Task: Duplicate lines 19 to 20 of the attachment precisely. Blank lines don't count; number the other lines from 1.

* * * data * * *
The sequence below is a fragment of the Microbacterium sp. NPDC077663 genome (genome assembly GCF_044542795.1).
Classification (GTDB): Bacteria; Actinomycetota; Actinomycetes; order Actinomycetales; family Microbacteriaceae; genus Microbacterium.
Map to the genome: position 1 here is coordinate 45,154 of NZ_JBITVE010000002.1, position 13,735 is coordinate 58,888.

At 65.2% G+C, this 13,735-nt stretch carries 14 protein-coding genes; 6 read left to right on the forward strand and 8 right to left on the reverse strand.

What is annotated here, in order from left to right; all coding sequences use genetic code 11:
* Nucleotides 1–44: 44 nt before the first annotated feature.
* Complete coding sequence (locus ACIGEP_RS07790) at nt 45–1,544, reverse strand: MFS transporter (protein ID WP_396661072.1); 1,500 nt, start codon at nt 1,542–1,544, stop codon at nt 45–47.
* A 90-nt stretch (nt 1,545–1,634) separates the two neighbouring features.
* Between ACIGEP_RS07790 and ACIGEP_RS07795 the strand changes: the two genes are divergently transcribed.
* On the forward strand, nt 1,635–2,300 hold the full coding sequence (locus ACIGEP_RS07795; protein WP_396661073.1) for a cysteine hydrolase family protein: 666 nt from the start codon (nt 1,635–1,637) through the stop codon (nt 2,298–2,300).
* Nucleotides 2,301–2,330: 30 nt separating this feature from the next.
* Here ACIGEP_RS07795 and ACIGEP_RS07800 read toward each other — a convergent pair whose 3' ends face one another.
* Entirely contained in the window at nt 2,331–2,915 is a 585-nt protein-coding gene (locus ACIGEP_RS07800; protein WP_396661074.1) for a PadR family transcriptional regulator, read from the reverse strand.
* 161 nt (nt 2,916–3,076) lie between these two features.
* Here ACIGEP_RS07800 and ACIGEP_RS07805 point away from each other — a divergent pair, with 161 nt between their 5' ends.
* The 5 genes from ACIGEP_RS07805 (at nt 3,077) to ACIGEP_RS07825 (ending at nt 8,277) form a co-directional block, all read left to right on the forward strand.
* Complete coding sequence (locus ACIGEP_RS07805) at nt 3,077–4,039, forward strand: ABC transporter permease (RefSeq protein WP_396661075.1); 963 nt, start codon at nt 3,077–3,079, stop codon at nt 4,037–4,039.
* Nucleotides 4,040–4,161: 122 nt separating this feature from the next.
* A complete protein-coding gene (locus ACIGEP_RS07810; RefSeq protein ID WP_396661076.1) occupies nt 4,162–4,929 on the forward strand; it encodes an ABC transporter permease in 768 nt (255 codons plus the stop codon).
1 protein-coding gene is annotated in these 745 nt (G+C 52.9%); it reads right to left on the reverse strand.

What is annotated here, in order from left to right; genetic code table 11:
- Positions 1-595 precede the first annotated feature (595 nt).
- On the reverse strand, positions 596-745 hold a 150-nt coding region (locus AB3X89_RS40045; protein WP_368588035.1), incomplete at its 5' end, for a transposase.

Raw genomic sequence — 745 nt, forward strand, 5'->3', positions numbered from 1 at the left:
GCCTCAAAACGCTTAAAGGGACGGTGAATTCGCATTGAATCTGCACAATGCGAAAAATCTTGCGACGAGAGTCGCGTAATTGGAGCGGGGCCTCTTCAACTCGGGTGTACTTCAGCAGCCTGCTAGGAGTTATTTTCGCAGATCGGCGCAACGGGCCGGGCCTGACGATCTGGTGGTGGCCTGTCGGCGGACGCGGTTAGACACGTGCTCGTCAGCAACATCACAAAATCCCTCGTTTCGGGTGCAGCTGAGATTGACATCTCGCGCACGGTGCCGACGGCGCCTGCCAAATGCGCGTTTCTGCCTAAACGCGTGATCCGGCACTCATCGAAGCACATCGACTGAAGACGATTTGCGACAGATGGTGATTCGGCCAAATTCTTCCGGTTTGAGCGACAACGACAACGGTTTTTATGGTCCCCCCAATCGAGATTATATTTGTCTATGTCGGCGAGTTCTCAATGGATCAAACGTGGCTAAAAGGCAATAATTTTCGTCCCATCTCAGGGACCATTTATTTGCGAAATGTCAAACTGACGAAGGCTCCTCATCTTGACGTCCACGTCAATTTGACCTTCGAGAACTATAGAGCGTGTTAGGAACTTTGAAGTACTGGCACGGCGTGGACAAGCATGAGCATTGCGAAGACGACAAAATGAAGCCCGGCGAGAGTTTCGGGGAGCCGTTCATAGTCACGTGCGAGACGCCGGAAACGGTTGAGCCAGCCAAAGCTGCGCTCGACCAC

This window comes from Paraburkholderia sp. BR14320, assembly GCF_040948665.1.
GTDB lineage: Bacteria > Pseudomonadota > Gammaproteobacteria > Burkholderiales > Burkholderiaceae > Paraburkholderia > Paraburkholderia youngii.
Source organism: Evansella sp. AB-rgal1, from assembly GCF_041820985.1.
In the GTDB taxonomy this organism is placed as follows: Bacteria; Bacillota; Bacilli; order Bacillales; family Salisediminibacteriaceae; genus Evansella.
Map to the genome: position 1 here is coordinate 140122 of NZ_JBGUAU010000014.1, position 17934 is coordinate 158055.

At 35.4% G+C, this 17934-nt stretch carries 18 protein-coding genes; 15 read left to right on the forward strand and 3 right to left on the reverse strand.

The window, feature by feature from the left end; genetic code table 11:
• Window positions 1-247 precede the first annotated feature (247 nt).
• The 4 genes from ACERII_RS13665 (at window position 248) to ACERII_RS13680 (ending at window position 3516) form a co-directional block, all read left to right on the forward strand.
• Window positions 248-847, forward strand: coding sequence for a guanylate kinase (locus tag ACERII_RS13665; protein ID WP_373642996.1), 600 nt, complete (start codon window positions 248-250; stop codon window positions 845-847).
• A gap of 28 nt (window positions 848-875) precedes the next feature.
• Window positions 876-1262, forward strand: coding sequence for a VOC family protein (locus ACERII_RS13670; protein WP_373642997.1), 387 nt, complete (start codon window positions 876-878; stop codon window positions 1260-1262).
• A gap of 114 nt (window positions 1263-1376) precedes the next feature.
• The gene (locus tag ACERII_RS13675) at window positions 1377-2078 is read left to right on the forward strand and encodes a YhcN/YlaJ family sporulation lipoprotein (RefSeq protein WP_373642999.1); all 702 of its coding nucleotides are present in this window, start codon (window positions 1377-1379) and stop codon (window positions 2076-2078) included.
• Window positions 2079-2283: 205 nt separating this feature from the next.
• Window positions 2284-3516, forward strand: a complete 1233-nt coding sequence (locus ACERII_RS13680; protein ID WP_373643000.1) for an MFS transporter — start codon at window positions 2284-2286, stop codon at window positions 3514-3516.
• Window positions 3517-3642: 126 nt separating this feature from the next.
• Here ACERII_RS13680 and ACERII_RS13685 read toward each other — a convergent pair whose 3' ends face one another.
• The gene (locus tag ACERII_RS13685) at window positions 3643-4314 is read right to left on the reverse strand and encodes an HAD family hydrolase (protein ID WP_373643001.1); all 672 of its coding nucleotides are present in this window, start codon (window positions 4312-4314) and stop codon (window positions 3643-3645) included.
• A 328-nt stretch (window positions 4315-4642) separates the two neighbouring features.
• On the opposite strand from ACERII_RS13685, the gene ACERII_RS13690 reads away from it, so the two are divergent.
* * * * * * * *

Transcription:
* A complete protein-coding gene (locus ACIGEP_RS07810; RefSeq protein ID WP_396661076.1) occupies nt 4,162–4,929 on the forward strand; it encodes an ABC transporter permease in 768 nt (255 codons plus the stop codon).
1 protein-coding gene is annotated in these 745 nt (G+C 52.9%); it reads right to left on the reverse strand.